Background: The activities carried out by the business sector, specifically, consumer relations and advertising must take into account the human rights approach, with special emphasis on groups in need of special protection.
Indicator: Guidelines for suppliers, incorporating recommendations related to due diligence in respecting equality and non- discrimination in consumption and/or advertising (Action Indicator). – page 109
Action: Formulate and implement a guideline for the implementation of due diligence management mechanisms for the RBC, aimed at public companies.
Background: In order to guarantee the implementation of the GP-RBC approach in SOEs, and specifically, of operational due diligence mechanisms, it is necessary that FONAFE, in accordance with its steering role, and with the support of MINJUSDH and other competent bodies, formulate and disseminate guidelines for the incorporation of the aforementioned approach and due diligence mechanisms in SOEs.
Indicator: Policy formulation by portfolios (Action Indicator). – page 114
Action: Formulate and implement a follow- up, monitoring, and evaluation mechanism for the implementation of due diligence mechanisms in public companies.
Background: In order to strengthen the implementation of due diligence mechanisms in SOEs, FONAFE Corporation should also implement a follow-up, monitoring, and evaluation mechanism for the implementation of due diligence mechanisms in order to strengthen its oversight of SOEs.
Indicator: Mechanism for follow-up, monitoring, and evaluation of the implementation of due diligence mechanisms in public companies (Action Indicator). – page 115
Action: Adopt due diligence measures to avoid actual and potential risks of violations to the safety and health of workers.
Background: Adopt due diligence measures to ensure the prevention of situations of violation of the safety and health of workers in business activities that include risk map, index of hazards and risks), documents (internal regulations, records), or institutions (OSH committee) in the company.
Indicator: Number of members of the Occupational Health and Safety Committee in the companies (Action Indicator). – page 116
Action: Provide information and raise awareness on collective labor rights due diligence throughout the supply chain.
Background: There is a need to provide information and raise awareness on the adoption of due diligence measures for the respect of collective labor rights throughout the supply chain. This information should include small and medium-sized enterprises, as well as the context of the Covid-19 pandemic.
Indicator: Information booklet on due diligence measures for respecting collective labor rights throughout the supply chain (Action Indicator). – page 117
Action: Provide technical advice on the implementation of due diligence mechanisms within the framework of GP-RBC, with a focus on occupational safety and health.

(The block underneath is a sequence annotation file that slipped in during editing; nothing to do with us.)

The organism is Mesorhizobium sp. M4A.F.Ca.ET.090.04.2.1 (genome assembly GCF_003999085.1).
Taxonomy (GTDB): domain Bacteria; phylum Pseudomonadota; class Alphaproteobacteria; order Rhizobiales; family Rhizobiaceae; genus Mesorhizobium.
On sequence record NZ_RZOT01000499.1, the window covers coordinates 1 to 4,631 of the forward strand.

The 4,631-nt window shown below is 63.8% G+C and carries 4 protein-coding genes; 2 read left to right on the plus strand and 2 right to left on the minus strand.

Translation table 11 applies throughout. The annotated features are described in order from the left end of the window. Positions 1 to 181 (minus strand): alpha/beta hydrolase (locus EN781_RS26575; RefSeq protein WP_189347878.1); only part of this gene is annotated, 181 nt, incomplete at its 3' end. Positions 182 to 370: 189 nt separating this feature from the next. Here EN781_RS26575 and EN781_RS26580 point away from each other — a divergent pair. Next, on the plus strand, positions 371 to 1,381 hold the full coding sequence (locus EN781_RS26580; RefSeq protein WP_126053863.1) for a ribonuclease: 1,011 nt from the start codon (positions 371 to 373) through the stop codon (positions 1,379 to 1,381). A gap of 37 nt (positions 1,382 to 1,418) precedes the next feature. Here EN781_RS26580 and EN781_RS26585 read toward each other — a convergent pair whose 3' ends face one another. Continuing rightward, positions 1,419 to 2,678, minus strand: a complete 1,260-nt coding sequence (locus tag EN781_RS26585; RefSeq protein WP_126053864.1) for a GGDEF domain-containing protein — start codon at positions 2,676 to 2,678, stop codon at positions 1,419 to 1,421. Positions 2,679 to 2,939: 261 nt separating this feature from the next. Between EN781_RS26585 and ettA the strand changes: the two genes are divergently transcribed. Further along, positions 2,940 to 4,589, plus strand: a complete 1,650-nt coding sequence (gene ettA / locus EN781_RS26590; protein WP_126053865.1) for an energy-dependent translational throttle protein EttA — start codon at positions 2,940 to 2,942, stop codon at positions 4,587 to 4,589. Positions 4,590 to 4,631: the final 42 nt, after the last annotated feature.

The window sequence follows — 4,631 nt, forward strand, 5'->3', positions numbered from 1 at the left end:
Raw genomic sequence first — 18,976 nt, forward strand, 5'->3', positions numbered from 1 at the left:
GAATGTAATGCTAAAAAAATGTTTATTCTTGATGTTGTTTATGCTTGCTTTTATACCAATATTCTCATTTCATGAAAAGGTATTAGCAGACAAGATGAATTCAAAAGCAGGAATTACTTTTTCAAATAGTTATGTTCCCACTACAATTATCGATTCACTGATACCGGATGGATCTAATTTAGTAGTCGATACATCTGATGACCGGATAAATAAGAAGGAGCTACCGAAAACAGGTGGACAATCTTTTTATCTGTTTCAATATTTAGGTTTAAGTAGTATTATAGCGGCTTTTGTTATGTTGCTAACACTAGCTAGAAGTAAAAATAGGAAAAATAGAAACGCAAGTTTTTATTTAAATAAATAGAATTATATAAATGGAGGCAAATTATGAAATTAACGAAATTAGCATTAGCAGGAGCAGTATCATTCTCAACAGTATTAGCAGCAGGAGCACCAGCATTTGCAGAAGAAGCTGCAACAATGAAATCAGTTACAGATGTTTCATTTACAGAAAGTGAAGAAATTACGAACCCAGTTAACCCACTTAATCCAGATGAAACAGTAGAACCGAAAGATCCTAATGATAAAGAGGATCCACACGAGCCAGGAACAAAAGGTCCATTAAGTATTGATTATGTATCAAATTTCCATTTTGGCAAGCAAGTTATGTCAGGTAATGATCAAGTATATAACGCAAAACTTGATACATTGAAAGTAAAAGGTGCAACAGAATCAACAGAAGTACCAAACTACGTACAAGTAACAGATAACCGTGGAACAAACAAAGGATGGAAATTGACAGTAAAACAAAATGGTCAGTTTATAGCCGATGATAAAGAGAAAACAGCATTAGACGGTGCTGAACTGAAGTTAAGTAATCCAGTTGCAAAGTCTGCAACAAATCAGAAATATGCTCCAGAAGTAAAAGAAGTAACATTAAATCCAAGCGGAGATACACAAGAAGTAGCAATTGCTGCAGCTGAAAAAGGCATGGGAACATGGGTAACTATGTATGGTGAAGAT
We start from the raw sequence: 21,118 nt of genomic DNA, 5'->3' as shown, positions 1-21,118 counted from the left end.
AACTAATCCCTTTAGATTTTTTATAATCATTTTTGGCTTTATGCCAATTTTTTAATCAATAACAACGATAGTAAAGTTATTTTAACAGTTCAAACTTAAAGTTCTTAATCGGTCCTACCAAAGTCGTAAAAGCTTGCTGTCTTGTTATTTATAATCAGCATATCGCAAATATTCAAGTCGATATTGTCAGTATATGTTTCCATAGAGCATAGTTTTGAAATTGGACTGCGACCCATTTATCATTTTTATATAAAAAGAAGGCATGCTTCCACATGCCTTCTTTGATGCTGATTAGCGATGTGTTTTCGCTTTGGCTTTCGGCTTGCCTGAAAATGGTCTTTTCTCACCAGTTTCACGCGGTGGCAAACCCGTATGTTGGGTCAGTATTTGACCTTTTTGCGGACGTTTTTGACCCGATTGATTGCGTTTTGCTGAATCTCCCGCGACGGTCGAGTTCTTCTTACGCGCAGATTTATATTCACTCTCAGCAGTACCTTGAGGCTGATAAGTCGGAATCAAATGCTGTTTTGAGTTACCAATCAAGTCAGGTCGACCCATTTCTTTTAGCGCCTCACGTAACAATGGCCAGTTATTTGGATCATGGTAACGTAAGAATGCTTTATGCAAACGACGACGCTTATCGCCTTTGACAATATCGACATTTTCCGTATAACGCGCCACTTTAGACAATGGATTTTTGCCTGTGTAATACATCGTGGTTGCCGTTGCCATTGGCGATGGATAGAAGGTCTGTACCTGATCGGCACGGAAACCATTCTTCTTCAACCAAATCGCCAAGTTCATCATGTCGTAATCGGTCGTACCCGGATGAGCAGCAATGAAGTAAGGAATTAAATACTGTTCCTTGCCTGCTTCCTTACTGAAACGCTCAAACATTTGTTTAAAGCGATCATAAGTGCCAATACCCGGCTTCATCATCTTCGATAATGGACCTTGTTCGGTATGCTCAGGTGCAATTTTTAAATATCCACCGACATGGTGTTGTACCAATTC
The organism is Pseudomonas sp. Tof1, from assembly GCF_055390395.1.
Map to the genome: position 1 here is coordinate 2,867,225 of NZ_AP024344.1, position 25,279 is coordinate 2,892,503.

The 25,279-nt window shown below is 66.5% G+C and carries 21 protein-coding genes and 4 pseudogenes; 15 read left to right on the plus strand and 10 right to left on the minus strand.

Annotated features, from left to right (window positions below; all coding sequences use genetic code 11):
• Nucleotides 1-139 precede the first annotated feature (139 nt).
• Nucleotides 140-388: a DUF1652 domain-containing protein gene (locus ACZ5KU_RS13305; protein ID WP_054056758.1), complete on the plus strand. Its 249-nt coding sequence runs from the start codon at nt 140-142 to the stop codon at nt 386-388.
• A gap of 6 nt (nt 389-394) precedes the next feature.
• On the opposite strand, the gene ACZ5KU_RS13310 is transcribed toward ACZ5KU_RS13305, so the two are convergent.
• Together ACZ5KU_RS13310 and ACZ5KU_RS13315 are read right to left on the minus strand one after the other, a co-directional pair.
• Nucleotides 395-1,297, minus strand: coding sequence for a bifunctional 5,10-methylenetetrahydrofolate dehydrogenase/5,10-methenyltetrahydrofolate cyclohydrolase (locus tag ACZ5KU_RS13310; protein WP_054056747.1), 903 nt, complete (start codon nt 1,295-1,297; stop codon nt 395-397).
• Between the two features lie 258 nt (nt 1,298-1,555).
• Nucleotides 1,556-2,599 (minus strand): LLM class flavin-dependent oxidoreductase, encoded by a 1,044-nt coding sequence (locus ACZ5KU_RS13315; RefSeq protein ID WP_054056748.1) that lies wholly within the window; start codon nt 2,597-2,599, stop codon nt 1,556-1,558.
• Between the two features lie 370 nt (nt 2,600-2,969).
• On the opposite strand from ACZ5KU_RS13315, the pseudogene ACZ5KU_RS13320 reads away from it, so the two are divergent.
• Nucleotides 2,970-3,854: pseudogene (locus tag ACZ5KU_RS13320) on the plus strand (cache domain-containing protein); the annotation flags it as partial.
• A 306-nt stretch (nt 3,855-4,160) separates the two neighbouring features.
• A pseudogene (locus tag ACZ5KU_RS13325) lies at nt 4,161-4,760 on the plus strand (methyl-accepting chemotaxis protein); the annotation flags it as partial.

Background: In order to promote the implementation of GP-RBC due diligence mechanisms, the MINJUSDH will provide technical assistance to the business sector according to international standards, the national and international regulatory framework in force, and good practices in Peru and other countries that can be replicated in the Peruvian context on issues of due diligence in occupational safety and health.
Indicator: Number of orientations provided (Action Indicator). – page 118
Objective 2: Establish mechanisms for companies to report on their human rights due diligence processes.
Action: To progressively create and implement a mechanism for follow- up, monitoring, and voluntary reporting of the corporate due diligence mechanisms implemented by trade unions and companies in the formal sector, with the participation of the business sector, civil society organizations, indigenous peoples, trade unions, and the competent state sector.
Background: In order to follow up and monitor the implementation of due diligence mechanisms by the business sector, MINJUSDH will progressively create and implement a state mechanism to receive voluntary reports from the business sector reflecting progress in this task.
Indicator: Follow-up and monitoring mechanism for the business sector due diligence mechanisms (Action Indicator). – page 124
Objective 3: Create and strengthen mechanisms at the operational level by companies to redress human rights violations in the corporate sphere.
Action: Create and implement a follow-up and monitoring mechanism for corporate due diligence related to reparations, which are implemented by trade unions and companies in the formal sector, with the participation of the business sector, civil society organizations, indigenous peoples, Andean and Amazonian peoples, trade unions and the relevant state sector.
Background: Businesses should diligently manage complaints and/or claims received from people with disabilities and senior citizens who consider themselves affected by the adverse impacts of business activities, ensuring due process of their complaints and implementing sanctions and redress mechanisms, as appropriate. This action, with emphasis on reparation mechanisms, is implemented within the framework of Action 87.
Indicator: Follow-up and monitoring mechanism for the business sector due diligence mechanisms. – page 125
Action: Produce, in coordination with the business sector, organized civil society, the competent state sector, indigenous or native peoples, Andean and Amazonian peoples, and trade unions, specific guidelines for the business sector for the implementation of due diligence mechanisms that provide comprehensive reparation.
Background: In order to reflect the principles of PR-CER, and adapted to specific business sectors, MINJUSDH will produce specific guides for the groups of species and issues prioritized in the diagnosis and baseline and others to be prioritized, in order to implement due diligence mechanisms.
Indicator: Preparation and public presentation of the guides. – page 125